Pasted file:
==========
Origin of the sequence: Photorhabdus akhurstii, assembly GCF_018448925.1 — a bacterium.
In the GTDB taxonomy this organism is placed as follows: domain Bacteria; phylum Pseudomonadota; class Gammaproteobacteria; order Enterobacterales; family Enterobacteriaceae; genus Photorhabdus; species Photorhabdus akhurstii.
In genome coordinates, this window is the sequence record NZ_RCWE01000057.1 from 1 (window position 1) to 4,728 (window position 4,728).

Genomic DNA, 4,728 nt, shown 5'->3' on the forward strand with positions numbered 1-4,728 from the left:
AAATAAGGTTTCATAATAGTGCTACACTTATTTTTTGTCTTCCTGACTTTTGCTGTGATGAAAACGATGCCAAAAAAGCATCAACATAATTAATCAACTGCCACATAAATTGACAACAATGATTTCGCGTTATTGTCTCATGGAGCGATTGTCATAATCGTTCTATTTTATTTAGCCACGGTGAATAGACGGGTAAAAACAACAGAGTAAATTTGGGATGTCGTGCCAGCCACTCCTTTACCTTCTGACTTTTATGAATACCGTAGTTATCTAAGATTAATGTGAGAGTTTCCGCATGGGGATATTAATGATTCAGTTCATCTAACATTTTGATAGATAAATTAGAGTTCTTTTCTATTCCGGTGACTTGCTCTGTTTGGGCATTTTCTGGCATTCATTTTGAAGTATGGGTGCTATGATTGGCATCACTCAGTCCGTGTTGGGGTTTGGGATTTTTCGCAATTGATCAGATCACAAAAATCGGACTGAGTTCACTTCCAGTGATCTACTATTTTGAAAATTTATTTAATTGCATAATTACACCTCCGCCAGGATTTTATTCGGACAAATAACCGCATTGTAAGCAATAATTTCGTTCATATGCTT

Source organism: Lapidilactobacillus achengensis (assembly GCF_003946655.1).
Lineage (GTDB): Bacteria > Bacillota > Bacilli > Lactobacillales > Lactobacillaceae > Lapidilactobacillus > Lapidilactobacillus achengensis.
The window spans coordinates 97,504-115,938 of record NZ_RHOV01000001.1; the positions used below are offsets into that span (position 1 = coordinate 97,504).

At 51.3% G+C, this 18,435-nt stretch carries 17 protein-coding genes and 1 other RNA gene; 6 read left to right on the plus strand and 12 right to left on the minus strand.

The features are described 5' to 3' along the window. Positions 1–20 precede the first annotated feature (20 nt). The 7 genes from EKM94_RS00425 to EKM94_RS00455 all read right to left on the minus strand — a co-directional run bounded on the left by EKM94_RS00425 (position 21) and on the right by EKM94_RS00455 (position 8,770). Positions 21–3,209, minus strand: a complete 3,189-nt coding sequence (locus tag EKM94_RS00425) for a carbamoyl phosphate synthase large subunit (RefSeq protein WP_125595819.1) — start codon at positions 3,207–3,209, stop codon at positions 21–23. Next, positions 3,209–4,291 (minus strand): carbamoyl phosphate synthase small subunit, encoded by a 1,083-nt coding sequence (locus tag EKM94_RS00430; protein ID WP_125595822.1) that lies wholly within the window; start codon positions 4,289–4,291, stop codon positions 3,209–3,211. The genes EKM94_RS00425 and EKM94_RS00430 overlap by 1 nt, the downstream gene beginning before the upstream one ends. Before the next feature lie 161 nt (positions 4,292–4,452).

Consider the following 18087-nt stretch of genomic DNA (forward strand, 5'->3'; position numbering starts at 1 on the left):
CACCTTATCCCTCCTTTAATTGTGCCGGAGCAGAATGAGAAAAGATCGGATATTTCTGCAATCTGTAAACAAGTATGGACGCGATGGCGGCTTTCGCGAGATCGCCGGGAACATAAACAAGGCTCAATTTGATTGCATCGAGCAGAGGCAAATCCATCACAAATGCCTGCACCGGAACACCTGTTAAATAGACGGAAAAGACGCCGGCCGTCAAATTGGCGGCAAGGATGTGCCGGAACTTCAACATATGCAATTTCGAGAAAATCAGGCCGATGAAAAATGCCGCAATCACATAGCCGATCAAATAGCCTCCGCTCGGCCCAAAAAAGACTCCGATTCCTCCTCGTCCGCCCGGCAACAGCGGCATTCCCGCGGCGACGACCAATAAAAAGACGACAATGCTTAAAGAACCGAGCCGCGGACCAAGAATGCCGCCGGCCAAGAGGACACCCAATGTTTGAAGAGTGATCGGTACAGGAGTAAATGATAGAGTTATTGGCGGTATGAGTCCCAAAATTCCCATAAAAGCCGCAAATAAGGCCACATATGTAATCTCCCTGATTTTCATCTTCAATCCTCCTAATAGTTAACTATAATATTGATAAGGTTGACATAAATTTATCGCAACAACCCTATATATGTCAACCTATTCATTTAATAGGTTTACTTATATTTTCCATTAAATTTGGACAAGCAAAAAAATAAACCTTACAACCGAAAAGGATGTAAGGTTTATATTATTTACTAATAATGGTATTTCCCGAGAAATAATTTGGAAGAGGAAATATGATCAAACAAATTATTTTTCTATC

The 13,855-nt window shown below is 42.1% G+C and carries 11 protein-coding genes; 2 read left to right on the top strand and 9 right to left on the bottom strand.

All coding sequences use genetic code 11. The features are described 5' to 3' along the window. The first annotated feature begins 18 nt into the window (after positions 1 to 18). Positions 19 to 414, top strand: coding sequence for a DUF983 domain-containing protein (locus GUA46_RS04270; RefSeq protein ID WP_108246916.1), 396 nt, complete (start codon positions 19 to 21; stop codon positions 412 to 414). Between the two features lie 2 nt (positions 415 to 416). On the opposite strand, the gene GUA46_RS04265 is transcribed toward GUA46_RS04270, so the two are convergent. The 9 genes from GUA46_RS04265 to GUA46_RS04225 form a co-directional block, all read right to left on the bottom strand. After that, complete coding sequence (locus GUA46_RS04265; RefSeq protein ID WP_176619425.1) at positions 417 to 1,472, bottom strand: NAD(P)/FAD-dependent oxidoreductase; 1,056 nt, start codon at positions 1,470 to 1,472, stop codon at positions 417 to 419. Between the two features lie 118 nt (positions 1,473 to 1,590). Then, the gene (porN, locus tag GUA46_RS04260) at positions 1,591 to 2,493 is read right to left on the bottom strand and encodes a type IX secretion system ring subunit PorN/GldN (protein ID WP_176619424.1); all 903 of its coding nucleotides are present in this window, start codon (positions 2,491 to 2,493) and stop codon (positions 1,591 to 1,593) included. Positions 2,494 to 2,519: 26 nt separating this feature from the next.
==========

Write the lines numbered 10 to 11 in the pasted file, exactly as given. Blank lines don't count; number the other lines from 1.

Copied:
The features are described 5' to 3' along the window. Positions 1–20 precede the first annotated feature (20 nt). The 7 genes from EKM94_RS00425 to EKM94_RS00455 all read right to left on the minus strand — a co-directional run bounded on the left by EKM94_RS00425 (position 21) and on the right by EKM94_RS00455 (position 8,770). Positions 21–3,209, minus strand: a complete 3,189-nt coding sequence (locus tag EKM94_RS00425) for a carbamoyl phosphate synthase large subunit (RefSeq protein WP_125595819.1) — start codon at positions 3,207–3,209, stop codon at positions 21–23. Next, positions 3,209–4,291 (minus strand): carbamoyl phosphate synthase small subunit, encoded by a 1,083-nt coding sequence (locus tag EKM94_RS00430; protein ID WP_125595822.1) that lies wholly within the window; start codon positions 4,289–4,291, stop codon positions 3,209–3,211. The genes EKM94_RS00425 and EKM94_RS00430 overlap by 1 nt, the downstream gene beginning before the upstream one ends. Before the next feature lie 161 nt (positions 4,292–4,452).

Consider the following 18087-nt stretch of genomic DNA (forward strand, 5'->3'; position numbering starts at 1 on the left):